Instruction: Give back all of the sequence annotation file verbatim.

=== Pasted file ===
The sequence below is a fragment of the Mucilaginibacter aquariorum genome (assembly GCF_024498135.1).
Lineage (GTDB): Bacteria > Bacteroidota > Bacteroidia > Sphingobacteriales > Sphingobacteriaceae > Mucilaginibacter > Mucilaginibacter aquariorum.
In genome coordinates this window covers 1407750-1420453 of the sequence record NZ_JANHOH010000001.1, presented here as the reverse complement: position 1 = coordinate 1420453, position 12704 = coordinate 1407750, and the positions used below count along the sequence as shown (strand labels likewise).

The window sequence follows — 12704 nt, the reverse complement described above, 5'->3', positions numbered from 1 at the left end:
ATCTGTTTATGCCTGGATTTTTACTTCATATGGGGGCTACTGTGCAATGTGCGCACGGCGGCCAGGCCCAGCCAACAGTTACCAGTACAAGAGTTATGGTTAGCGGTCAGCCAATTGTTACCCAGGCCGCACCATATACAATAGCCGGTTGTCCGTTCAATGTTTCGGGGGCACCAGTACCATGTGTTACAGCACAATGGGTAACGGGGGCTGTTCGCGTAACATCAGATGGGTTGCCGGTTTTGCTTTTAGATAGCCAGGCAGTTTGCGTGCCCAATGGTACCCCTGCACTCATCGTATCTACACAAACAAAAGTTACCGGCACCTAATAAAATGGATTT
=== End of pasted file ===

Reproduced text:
The sequence below is a fragment of the Mucilaginibacter aquariorum genome (assembly GCF_024498135.1).
Lineage (GTDB): Bacteria > Bacteroidota > Bacteroidia > Sphingobacteriales > Sphingobacteriaceae > Mucilaginibacter > Mucilaginibacter aquariorum.
In genome coordinates this window covers 1407750-1420453 of the sequence record NZ_JANHOH010000001.1, presented here as the reverse complement: position 1 = coordinate 1420453, position 12704 = coordinate 1407750, and the positions used below count along the sequence as shown (strand labels likewise).

The window sequence follows — 12704 nt, the reverse complement described above, 5'->3', positions numbered from 1 at the left end:
ATCTGTTTATGCCTGGATTTTTACTTCATATGGGGGCTACTGTGCAATGTGCGCACGGCGGCCAGGCCCAGCCAACAGTTACCAGTACAAGAGTTATGGTTAGCGGTCAGCCAATTGTTACCCAGGCCGCACCATATACAATAGCCGGTTGTCCGTTCAATGTTTCGGGGGCACCAGTACCATGTGTTACAGCACAATGGGTAACGGGGGCTGTTCGCGTAACATCAGATGGGTTGCCGGTTTTGCTTTTAGATAGCCAGGCAGTTTGCGTGCCCAATGGTACCCCTGCACTCATCGTATCTACACAAACAAAAGTTACCGGCACCTAATAAAATGGATTT